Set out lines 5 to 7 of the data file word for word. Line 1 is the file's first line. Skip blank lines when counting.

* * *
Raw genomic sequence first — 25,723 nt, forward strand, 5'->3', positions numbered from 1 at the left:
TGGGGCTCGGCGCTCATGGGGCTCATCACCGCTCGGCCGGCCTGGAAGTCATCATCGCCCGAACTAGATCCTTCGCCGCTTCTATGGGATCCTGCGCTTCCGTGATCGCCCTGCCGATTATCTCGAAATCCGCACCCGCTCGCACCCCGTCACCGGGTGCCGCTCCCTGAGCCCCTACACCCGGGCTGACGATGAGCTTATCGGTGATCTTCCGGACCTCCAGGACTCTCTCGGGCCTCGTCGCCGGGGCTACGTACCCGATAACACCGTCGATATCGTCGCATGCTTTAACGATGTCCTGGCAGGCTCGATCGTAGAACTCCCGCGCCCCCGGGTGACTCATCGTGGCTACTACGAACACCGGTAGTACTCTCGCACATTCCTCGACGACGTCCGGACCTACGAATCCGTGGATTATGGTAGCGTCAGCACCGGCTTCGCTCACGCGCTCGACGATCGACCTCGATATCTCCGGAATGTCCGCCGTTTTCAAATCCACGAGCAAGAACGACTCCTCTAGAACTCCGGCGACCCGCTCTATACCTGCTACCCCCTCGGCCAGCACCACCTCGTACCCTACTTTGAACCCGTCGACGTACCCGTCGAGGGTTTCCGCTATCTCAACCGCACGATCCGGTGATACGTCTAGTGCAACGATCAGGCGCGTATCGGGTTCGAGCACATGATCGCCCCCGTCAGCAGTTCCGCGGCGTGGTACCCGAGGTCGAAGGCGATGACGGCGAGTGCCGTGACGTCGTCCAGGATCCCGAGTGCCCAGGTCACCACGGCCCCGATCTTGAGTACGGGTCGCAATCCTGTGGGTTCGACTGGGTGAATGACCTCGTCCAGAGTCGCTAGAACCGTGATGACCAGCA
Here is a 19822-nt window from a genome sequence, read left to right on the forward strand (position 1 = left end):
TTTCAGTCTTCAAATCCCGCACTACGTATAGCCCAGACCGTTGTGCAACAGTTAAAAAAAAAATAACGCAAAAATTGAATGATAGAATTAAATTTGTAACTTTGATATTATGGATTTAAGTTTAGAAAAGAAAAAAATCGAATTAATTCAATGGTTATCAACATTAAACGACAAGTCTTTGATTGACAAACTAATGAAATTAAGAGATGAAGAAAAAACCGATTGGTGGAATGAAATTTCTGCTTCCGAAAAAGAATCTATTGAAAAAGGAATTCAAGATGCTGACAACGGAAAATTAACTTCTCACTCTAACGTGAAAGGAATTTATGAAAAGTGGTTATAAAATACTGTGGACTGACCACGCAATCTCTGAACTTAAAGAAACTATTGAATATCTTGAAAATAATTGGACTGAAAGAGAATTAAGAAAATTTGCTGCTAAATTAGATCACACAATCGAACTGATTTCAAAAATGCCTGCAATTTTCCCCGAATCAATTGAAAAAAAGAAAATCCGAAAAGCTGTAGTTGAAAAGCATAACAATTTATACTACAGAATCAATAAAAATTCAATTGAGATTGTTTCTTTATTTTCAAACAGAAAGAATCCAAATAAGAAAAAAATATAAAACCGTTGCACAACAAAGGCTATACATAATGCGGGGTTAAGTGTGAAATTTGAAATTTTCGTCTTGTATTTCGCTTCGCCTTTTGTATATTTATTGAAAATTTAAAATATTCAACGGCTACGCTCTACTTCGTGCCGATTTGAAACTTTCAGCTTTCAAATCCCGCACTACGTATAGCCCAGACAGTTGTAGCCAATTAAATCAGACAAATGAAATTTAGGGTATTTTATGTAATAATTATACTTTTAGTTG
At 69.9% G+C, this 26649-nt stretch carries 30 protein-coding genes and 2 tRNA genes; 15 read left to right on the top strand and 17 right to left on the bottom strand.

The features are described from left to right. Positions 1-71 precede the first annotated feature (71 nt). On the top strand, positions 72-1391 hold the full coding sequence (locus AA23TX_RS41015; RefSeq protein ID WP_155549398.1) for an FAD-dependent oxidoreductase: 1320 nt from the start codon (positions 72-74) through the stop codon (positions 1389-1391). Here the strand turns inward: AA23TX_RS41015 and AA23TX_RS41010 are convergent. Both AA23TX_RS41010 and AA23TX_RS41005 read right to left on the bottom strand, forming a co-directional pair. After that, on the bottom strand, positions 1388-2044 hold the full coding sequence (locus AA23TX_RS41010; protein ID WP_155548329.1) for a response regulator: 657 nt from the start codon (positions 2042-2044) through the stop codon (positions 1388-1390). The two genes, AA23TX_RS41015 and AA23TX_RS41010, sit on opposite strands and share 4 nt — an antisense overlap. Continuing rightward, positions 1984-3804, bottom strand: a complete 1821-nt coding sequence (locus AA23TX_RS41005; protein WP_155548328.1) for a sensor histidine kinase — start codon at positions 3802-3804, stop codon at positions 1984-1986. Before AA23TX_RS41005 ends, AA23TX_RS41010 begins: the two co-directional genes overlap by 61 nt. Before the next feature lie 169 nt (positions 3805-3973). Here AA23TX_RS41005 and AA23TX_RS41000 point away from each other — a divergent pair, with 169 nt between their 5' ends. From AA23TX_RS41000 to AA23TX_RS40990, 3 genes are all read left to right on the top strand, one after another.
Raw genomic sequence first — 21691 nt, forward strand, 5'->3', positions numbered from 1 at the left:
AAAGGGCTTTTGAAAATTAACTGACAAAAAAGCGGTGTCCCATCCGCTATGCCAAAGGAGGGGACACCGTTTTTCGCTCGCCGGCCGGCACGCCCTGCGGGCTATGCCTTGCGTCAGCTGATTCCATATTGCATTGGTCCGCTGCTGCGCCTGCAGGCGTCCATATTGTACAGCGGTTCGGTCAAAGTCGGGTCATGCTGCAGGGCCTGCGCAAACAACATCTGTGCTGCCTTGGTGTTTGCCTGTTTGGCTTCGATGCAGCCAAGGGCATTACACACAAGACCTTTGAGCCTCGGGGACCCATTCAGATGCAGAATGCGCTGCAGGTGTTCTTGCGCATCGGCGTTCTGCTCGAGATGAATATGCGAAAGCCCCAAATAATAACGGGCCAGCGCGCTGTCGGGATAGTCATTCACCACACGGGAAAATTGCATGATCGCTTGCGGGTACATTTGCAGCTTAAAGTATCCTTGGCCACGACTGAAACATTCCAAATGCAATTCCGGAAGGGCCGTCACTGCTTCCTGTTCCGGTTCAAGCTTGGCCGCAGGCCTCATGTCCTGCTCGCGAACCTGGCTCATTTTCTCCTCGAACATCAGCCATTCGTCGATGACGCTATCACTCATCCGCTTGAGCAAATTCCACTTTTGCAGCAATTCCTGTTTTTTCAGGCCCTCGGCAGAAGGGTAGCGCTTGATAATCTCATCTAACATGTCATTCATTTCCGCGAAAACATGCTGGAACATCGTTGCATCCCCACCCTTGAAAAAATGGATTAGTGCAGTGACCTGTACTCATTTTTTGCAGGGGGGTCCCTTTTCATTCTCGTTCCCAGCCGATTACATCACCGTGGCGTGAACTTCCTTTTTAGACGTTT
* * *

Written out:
At 69.9% G+C, this 26649-nt stretch carries 30 protein-coding genes and 2 tRNA genes; 15 read left to right on the top strand and 17 right to left on the bottom strand.

The features are described from left to right. Positions 1-71 precede the first annotated feature (71 nt). On the top strand, positions 72-1391 hold the full coding sequence (locus AA23TX_RS41015; RefSeq protein ID WP_155549398.1) for an FAD-dependent oxidoreductase: 1320 nt from the start codon (positions 72-74) through the stop codon (positions 1389-1391). Here the strand turns inward: AA23TX_RS41015 and AA23TX_RS41010 are convergent. Both AA23TX_RS41010 and AA23TX_RS41005 read right to left on the bottom strand, forming a co-directional pair. After that, on the bottom strand, positions 1388-2044 hold the full coding sequence (locus AA23TX_RS41010; protein ID WP_155548329.1) for a response regulator: 657 nt from the start codon (positions 2042-2044) through the stop codon (positions 1388-1390). The two genes, AA23TX_RS41015 and AA23TX_RS41010, sit on opposite strands and share 4 nt — an antisense overlap. Continuing rightward, positions 1984-3804, bottom strand: a complete 1821-nt coding sequence (locus AA23TX_RS41005; protein WP_155548328.1) for a sensor histidine kinase — start codon at positions 3802-3804, stop codon at positions 1984-1986. Before AA23TX_RS41005 ends, AA23TX_RS41010 begins: the two co-directional genes overlap by 61 nt. Before the next feature lie 169 nt (positions 3805-3973). Here AA23TX_RS41005 and AA23TX_RS41000 point away from each other — a divergent pair, with 169 nt between their 5' ends. From AA23TX_RS41000 to AA23TX_RS40990, 3 genes are all read left to right on the top strand, one after another.
Raw genomic sequence first — 21691 nt, forward strand, 5'->3', positions numbered from 1 at the left: